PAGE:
Homoneia coinage in Asia Minor

Discussion in 'Ancient Coins' started by Pavlos, Apr 23, 2021.

  1. Pavlos

    Pavlos You pick out the big men. I'll make them brave!

    Skepsis was a town in Troas, Asia Minor. It was found on the upper waters of the Aisepos River or north-east of Kebren, on the Scamander river. It was atleast at the foot of Mount Ida.

    Around the mid-5th century B.C. Skepsis started to mint silver coins based on the drachm and it's fractions. On some of the autonomous silver coinage, ca. 450 BC, coins started to bear the letters NE or N. Dr. Imhoof-Blumer thinks that these letters could mean 'ΝΕΑ' (as in New) Skepsis, since it is mentioned by Strabo that the original home of the Skepians was actually Palae-Skepsis.
    Barclay Head however argues that there is no evidence that this town was ever formally called "Nea Skepsis". He suggests that the letters NE could be from the town of 'Neandria', nearby Skepsis (see the map). This would mean that Skepsis struck coinage in some sort of alliance or Homoneia with Neandria.
    Neandria however did not strike any coins indicating a Homoneia with Skepsis which makes this a bit strange. A clear explanation can therefore not be fully given.

    upload_2021-4-23_23-17-17.png

    Skepsis mainly struck coins bearing on the obverse a fore-part or a part of a winged horse, and on the reverse a fir-tree. The horse most probably is Pegasos.
    The tree is sometimes called a palm by numismatists, but is actually a type of conifer, most probably a fir. It is most likely a tree from the forest of Mount Ida where Skepsis is located, no mythological significance is known of the tree.

    upload_2021-4-23_23-35-38.png
    Troas, Skepsis. AR Hemiobol. Circa 450 B.C. Homoneia with Neandria (?)
    Obverse: ΣΚ Head of horse or Pegasos (?) to right.
    Reverse: N-E (retrograde). Fig-Tree within linear square border within dotted square border, all within incuse square.
    Reference: BMC -. Cf. SNG Copenhagen 469.
    0.31g; 8mm

    These Homoneia coinage were struck in several denominations of silver. Mostly drachms and hemidrachms, in lesser amounts obols, and in even lesser amount hemiobols, such as my coin above, which makes this fraction very rare.

    Please share your coins of Skepsis, Neandria and any Homoneia / alliance coins of other cities in the Greek world or Asia Minor!
     
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  3. Sulla80

    Sulla80 one coin at a time Supporter

    An interesting coin and harmony between the two cities! Here's a Skepsis in AE - I have assumed the Σ - Κ meant ΣKepsis
    Skepsis Troas.jpg
    Troas, Skepsis, AE, 4th century BC, 1.3g, 9.5mm
    Obv: Rhyton with forepart of Pegasos left
    Rev: Σ - Κ, fir tree within linear square border
    Notes: more on this coin - Aristotle's Library and a Coin of Troas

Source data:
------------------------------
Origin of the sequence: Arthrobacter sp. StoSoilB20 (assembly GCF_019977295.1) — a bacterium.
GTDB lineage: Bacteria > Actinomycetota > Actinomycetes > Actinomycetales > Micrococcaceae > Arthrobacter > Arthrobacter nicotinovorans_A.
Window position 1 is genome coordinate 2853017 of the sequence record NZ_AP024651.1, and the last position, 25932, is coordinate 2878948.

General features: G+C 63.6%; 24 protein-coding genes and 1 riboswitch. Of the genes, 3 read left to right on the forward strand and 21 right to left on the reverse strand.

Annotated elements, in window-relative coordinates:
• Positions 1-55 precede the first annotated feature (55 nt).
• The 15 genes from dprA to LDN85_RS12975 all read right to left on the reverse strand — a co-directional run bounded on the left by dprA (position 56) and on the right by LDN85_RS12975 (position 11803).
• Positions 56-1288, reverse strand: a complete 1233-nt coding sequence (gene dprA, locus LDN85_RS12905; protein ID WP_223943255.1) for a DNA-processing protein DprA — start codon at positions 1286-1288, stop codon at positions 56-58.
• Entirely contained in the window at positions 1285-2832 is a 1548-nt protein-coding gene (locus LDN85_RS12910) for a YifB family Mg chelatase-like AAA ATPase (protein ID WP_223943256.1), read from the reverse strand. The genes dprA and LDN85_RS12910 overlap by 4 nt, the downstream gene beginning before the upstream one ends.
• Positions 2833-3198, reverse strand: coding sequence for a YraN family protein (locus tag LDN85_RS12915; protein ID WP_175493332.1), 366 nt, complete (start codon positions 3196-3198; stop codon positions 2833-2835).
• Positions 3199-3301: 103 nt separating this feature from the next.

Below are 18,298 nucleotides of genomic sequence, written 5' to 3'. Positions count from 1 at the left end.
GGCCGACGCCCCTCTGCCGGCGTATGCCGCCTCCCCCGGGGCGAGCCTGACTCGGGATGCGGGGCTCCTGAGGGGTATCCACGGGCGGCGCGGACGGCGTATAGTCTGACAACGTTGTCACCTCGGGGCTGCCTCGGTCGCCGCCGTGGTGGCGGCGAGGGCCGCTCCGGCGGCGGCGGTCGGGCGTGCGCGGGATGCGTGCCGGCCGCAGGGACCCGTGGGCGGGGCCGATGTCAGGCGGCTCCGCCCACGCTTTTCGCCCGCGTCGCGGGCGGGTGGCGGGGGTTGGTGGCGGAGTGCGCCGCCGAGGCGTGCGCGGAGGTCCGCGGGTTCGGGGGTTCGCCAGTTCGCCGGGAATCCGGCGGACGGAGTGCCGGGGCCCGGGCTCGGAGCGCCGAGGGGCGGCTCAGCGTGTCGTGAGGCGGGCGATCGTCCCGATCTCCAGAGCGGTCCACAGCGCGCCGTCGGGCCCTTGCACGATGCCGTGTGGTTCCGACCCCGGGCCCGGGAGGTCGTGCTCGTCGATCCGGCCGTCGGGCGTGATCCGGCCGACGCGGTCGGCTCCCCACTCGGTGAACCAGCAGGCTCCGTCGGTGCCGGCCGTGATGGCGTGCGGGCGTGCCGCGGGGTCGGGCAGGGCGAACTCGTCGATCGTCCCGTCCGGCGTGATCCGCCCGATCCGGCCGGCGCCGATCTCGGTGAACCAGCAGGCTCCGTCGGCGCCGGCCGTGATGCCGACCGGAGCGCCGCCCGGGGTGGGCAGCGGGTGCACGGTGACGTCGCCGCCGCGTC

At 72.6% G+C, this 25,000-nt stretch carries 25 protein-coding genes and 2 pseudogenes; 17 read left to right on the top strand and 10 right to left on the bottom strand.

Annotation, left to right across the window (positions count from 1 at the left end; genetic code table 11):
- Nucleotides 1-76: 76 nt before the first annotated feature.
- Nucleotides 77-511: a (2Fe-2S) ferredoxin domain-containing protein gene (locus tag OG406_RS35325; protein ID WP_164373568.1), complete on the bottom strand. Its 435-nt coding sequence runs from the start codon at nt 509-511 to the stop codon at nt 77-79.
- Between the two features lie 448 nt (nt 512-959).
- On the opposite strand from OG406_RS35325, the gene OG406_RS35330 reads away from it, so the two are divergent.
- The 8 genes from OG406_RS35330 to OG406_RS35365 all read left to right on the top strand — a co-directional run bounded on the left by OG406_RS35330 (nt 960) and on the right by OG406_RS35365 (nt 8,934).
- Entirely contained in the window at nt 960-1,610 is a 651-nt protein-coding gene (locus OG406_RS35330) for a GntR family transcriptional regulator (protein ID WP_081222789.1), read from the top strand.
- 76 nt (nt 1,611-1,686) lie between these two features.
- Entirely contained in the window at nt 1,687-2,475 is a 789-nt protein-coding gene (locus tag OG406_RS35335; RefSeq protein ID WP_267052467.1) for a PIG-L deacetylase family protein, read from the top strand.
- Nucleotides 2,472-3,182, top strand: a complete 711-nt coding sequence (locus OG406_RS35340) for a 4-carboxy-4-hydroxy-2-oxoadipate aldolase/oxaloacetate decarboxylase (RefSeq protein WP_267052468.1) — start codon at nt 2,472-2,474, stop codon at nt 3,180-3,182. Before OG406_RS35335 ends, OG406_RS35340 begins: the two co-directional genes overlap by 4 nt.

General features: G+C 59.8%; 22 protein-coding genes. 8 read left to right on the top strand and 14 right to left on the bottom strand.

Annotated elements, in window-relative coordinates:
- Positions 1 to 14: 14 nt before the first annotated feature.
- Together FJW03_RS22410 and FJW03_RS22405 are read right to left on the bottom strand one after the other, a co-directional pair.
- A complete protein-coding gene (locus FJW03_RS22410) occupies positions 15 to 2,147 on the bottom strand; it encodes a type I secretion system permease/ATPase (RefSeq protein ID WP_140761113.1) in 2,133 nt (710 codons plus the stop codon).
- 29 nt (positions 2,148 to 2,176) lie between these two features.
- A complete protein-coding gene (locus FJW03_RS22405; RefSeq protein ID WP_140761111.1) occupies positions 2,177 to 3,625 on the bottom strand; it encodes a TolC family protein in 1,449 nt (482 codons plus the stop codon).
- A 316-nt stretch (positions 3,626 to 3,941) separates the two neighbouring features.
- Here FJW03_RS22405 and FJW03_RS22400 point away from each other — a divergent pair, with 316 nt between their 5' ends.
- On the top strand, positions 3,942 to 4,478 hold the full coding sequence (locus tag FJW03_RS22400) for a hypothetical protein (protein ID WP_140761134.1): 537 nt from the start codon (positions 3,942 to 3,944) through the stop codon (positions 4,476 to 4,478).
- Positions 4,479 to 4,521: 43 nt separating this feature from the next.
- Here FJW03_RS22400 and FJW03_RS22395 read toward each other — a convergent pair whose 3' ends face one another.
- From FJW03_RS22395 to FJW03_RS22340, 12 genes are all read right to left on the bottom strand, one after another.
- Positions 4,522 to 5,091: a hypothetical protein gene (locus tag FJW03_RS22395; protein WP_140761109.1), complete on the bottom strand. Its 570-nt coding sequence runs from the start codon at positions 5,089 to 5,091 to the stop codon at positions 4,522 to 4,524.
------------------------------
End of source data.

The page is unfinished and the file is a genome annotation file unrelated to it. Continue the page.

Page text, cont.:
Last edited: Apr 23, 2021
  4. Ryro

    Ryro They call me the 13th Caesar Supporter

    Very cool new piece of silver from a very interesting place!
    Here's my only bronze of Skepsis with a party rhyton:
    20190326_180248_37521158-C095-4267-9977-2DB68891F78D-406-000000ED57C60BBE.png
     
  5. Marsyas Mike

    Marsyas Mike Well-Known Member

    Interesting post...the "NE" caught my attention because I have this countermark that I have never been able to track down. It might be Roman Provincial and so a bit later than the OP info. But I keep hoping:

    CM - NE in Oval Lot Dec 2019 (0).jpg
     
  6. Pavlos

    Pavlos You pick out the big men. I'll make them brave!

    I was hoping for your response since you started to collect coinage of Asia Minor. Nice coin and indeed Σ - Κ must be from Skepsis, that atleast would make sense.

    Thanks @Ryro, nice piece you got there!

    Very interesting countermark. Indeed I would think it is a Roman Provincial or an autonomous coin struck in the beginning of Roman occupation. I suppose the countermark is Roman aswell.
     
  7. ancient coin hunter

    ancient coin hunter Basileus Megalos

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  8. eparch

    eparch Well-Known Member

    Illuminating @Pavlos, thank you. My Skepsis drachm

    upload_2021-4-25_12-13-52.png
     
    Johndakerftw, Bing, Pavlos and 3 others like this.
  9. Al Kowsky

    Al Kowsky Supporter! Supporter

    Is there a link between the concept of Homoneia as seen on archaic Greek coinage & the goddess Homonoia as seen on Roman provincial coinage like the coin pictured below o_O?
    H.A. #26102 (2).jpg
    Thrace, Augusta Traiana. Septimius Severus, AD 193-211. AE 15.51 gm, 27 mm, 12 h. Reverse: Goddess Homonoia with modius, holding a cornucopia & patera, sacrificing over a fire altar. Varbanov 993.
     
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